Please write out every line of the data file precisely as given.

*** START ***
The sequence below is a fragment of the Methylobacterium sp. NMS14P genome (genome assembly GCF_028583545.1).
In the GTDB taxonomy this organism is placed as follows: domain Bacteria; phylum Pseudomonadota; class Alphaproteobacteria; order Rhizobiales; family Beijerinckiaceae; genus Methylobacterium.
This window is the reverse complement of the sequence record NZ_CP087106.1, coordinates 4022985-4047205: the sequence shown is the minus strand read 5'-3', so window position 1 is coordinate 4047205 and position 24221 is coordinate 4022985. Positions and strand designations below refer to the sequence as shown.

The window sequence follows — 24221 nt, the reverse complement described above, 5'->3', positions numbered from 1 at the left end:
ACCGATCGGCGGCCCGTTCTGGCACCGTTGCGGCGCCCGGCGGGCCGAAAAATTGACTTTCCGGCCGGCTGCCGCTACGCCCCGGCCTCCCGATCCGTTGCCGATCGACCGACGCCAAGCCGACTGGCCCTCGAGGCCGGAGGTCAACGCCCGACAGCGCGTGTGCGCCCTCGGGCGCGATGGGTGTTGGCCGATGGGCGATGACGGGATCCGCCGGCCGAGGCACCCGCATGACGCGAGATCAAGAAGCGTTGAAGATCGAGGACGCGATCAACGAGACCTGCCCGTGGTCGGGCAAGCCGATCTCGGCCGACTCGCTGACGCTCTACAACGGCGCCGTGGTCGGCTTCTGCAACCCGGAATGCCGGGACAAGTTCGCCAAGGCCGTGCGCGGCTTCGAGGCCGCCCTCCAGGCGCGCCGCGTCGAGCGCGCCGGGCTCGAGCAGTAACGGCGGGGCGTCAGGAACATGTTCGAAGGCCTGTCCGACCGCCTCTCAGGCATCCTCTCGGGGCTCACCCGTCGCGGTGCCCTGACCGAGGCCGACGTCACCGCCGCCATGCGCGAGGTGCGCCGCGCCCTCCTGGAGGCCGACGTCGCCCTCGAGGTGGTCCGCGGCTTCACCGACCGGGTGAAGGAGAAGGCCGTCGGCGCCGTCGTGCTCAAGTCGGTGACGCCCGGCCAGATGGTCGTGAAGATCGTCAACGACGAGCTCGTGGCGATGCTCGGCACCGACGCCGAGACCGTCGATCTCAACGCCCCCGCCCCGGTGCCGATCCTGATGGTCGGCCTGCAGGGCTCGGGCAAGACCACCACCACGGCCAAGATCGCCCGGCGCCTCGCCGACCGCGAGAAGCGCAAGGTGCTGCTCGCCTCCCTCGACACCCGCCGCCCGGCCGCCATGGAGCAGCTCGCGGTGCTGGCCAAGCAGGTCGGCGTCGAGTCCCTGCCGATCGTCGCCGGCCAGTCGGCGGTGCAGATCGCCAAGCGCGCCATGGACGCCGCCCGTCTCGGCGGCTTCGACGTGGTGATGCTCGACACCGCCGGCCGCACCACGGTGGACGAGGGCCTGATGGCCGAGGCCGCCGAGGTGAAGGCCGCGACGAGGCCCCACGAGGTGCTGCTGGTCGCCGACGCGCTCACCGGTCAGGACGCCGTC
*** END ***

The sequence below is a fragment of the Methylobacterium sp. NMS14P genome (genome assembly GCF_028583545.1).
In the GTDB taxonomy this organism is placed as follows: domain Bacteria; phylum Pseudomonadota; class Alphaproteobacteria; order Rhizobiales; family Beijerinckiaceae; genus Methylobacterium.
This window is the reverse complement of the sequence record NZ_CP087106.1, coordinates 4022985-4047205: the sequence shown is the minus strand read 5'-3', so window position 1 is coordinate 4047205 and position 24221 is coordinate 4022985. Positions and strand designations below refer to the sequence as shown.

The window sequence follows — 24221 nt, the reverse complement described above, 5'->3', positions numbered from 1 at the left end:
ACCGATCGGCGGCCCGTTCTGGCACCGTTGCGGCGCCCGGCGGGCCGAAAAATTGACTTTCCGGCCGGCTGCCGCTACGCCCCGGCCTCCCGATCCGTTGCCGATCGACCGACGCCAAGCCGACTGGCCCTCGAGGCCGGAGGTCAACGCCCGACAGCGCGTGTGCGCCCTCGGGCGCGATGGGTGTTGGCCGATGGGCGATGACGGGATCCGCCGGCCGAGGCACCCGCATGACGCGAGATCAAGAAGCGTTGAAGATCGAGGACGCGATCAACGAGACCTGCCCGTGGTCGGGCAAGCCGATCTCGGCCGACTCGCTGACGCTCTACAACGGCGCCGTGGTCGGCTTCTGCAACCCGGAATGCCGGGACAAGTTCGCCAAGGCCGTGCGCGGCTTCGAGGCCGCCCTCCAGGCGCGCCGCGTCGAGCGCGCCGGGCTCGAGCAGTAACGGCGGGGCGTCAGGAACATGTTCGAAGGCCTGTCCGACCGCCTCTCAGGCATCCTCTCGGGGCTCACCCGTCGCGGTGCCCTGACCGAGGCCGACGTCACCGCCGCCATGCGCGAGGTGCGCCGCGCCCTCCTGGAGGCCGACGTCGCCCTCGAGGTGGTCCGCGGCTTCACCGACCGGGTGAAGGAGAAGGCCGTCGGCGCCGTCGTGCTCAAGTCGGTGACGCCCGGCCAGATGGTCGTGAAGATCGTCAACGACGAGCTCGTGGCGATGCTCGGCACCGACGCCGAGACCGTCGATCTCAACGCCCCCGCCCCGGTGCCGATCCTGATGGTCGGCCTGCAGGGCTCGGGCAAGACCACCACCACGGCCAAGATCGCCCGGCGCCTCGCCGACCGCGAGAAGCGCAAGGTGCTGCTCGCCTCCCTCGACACCCGCCGCCCGGCCGCCATGGAGCAGCTCGCGGTGCTGGCCAAGCAGGTCGGCGTCGAGTCCCTGCCGATCGTCGCCGGCCAGTCGGCGGTGCAGATCGCCAAGCGCGCCATGGACGCCGCCCGTCTCGGCGGCTTCGACGTGGTGATGCTCGACACCGCCGGCCGCACCACGGTGGACGAGGGCCTGATGGCCGAGGCCGCCGAGGTGAAGGCCGCGACGAGGCCCCACGAGGTGCTGCTGGTCGCCGACGCGCTCACCGGTCAGGACGCCGTC